One of the biggest shocks, from one of Julian Symons’ “Life, People--And Books” columns (1947) in the Manchester Evening News, concerns Dorothy L. Sayers and the ardent devotion which Symons professes to have for her criminal handiwork. “A few weeks ago, Miss Dorothy Sayers, when asked if she was working on a new detective story, replied that she was not,” Symons, then just thirty-five, reported. “She added that she did not even read new detective stories nowadays, because our present-day mysteries were so markedly inferior to those of a few years ago. In common with many other readers I regard Miss Sayers’ defection with dismay. I hope she is really deceiving us, and is quietly hatching out a new story with a brand-new detective.”
Were Symons’ tears real human ones, or those of a crocodile? Perhaps his expressed hope that Sayers write a new story with a brand-new detective really amounted to a wish that she would rid the world of Lord Peter Wimsey. Yet Symons claimed to regard her defection from detection with dismay. Symons even agreed with Sayers than detective fiction in 1947 was worse than that from a decade earlier, although he praised Christie, Carr and, more surprisingly, Ngaio Marsh, “who gives us every year a piece of social satire with a mystery neatly embedded in it.” No complaints from Symons here about the “long and tedious post-murder examinations of suspects” in Marsh’s mysteries, as there would be in Bloody Murder.
In a 1949 column Symons laments the loss of the “superman detective,” observing: “The detective as a heroic or remarkable figure has almost vanished from the detective story--and a certain liveliness has gone with him.” Fortunately for lovers of Super Sleuths there was “Mrs. Agatha Christie,” who “may fairly be called the queen of detective story writers now that Miss Dorothy Sayers has abdicated the throne; and it may be fitting that, like Miss Sayers, she should have created one of the few memorable modern detectives—the little Belgian Hercule Poirot….It is very noticeable that the best of Miss Christie’s stories are those in which Poirot appears.” So did Symons actually like Lord Peter Wimsey at this time, then? And if the presence of series detectives marred the work of Allingham and Marsh, why did it not do so with Christie?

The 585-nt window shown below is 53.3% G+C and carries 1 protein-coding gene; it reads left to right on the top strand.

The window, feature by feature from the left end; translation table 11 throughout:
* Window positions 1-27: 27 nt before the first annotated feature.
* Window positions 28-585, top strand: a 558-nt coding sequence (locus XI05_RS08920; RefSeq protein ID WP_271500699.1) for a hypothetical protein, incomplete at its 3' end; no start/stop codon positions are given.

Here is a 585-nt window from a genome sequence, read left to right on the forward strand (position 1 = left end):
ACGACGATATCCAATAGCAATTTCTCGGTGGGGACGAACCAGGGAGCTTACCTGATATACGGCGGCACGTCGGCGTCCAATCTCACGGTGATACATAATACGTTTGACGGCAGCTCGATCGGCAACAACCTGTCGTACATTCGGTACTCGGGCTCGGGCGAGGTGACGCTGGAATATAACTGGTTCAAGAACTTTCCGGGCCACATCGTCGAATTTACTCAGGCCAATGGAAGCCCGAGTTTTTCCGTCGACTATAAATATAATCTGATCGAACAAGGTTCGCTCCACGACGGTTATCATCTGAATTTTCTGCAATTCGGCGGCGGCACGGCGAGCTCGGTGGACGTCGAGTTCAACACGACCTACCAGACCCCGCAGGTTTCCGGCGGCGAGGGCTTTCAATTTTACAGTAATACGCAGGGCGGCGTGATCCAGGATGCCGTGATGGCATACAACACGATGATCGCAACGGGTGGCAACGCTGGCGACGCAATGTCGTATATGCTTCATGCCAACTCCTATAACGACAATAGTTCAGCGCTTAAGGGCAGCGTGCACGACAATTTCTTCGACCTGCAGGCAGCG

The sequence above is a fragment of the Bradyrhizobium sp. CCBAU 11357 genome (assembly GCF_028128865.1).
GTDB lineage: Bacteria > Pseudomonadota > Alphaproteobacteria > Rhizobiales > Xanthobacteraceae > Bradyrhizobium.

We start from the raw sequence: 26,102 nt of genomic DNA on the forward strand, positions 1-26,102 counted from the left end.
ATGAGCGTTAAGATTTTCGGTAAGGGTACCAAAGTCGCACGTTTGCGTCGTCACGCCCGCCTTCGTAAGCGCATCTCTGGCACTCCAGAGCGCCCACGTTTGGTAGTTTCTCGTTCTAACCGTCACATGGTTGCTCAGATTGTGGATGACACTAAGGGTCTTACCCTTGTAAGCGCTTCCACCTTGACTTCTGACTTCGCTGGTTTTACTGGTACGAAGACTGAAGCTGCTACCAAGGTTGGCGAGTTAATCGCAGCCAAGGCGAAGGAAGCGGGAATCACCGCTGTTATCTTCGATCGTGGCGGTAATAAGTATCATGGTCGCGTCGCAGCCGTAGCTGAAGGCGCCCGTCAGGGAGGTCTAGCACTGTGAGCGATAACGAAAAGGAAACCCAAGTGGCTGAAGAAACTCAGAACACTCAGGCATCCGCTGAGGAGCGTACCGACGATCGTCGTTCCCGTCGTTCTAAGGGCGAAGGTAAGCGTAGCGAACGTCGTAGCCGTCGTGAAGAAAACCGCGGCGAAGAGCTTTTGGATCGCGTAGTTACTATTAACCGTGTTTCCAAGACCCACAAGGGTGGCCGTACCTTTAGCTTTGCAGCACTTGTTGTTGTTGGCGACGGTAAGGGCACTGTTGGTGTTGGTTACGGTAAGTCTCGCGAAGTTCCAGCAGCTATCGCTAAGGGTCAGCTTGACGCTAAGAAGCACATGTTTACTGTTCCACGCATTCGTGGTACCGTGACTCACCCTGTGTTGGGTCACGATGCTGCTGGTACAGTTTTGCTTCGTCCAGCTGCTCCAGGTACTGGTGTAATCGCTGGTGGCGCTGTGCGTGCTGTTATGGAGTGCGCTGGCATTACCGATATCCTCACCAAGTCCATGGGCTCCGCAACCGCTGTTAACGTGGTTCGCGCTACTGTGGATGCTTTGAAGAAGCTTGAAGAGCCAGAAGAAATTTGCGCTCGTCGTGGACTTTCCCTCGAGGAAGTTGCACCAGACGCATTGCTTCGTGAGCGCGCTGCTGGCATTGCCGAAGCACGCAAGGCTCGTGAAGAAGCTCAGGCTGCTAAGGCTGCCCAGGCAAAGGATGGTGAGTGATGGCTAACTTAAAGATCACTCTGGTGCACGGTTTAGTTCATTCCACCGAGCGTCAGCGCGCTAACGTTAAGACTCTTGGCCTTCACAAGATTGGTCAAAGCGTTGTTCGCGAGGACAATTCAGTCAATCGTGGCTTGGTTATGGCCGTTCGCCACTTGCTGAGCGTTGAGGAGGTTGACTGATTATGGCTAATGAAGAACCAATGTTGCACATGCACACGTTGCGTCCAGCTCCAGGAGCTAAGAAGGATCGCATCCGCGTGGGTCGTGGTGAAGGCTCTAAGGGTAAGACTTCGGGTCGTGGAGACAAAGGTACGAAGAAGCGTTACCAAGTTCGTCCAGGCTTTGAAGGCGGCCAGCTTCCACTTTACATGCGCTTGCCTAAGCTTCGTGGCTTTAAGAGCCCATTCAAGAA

It seems that back in the late Forties, Symons really liked those puzzles and he was forthright in declaring his admiration for them, even at the expense of the old Victorian masters of mystery whom he would later celebrate in Bloody Murder. “There are few more ingenious detective writers than Ellery Queen and Carter Dickson,” Symons admiringly observed in 1949, sounding like a true modern miracle problem fanboy with a blog. “It is no exaggeration to say that in the way they set and explain their puzzles these writers can knock Wilkie Collins and Conan Doyle (or any other old-fashioned detective writer) into a cocked hat.”
By 1955, Symons, still conducting his column for the Manchester Evening News, admitted, in a review of Ngaio Marsh’s latest mystery Scales of Justice, that he asked for “something more from the modern detective story than a puzzle.” Yet it seems that, at that time anyway, Marsh amply gratified Symons’ need:
The classical formula for the detective story is well known. Introduce your suspects in some rural scene. Let them include the local vicar, doctor and solicitor. Kill off the most unpleasant of them, and then proceed to long, long interrogations by the police and amateur detectives….Ngaio Marsh uses this old formula brilliantly….There are interrogations galore, conducted by that gentlemanly professional Chief Detective-Inspector Roderick Alleyn. How is it that Miss Marsh managed to make all this so wonderfully entertaining?
The prime reason is that like all good modern crime writers she is also a lively novelist. There is something individual about her characters.
The interrogation of suspects, as she manages it, reveals a genuine clash of wits….Yet—and this is a rare thing—she can provide the puzzle, too. The solution…is highly ingenious. This is one of Miss Marsh’s two or three best books. It is assured of a place on the top shelf of crime fiction.